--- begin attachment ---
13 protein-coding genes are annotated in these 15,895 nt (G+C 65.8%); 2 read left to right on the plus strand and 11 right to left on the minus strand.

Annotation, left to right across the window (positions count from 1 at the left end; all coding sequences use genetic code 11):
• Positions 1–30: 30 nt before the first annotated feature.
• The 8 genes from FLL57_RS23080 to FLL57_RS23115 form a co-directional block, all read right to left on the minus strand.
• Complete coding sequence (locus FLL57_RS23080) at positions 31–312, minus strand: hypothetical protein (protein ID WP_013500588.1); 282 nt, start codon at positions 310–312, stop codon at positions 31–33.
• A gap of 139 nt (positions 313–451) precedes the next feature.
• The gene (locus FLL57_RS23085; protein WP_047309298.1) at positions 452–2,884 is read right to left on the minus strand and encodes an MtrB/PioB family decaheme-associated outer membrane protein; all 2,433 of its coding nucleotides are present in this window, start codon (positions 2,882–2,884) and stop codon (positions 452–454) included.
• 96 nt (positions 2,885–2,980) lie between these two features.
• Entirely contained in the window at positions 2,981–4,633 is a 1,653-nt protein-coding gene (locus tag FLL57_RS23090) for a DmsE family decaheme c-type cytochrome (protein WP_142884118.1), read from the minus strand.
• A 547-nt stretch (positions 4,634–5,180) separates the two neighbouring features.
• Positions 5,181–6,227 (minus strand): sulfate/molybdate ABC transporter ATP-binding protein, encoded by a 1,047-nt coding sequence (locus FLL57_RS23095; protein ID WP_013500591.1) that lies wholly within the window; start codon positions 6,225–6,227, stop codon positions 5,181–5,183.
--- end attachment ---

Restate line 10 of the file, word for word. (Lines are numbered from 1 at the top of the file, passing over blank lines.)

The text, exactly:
• A 547-nt stretch (positions 4,634–5,180) separates the two neighbouring features.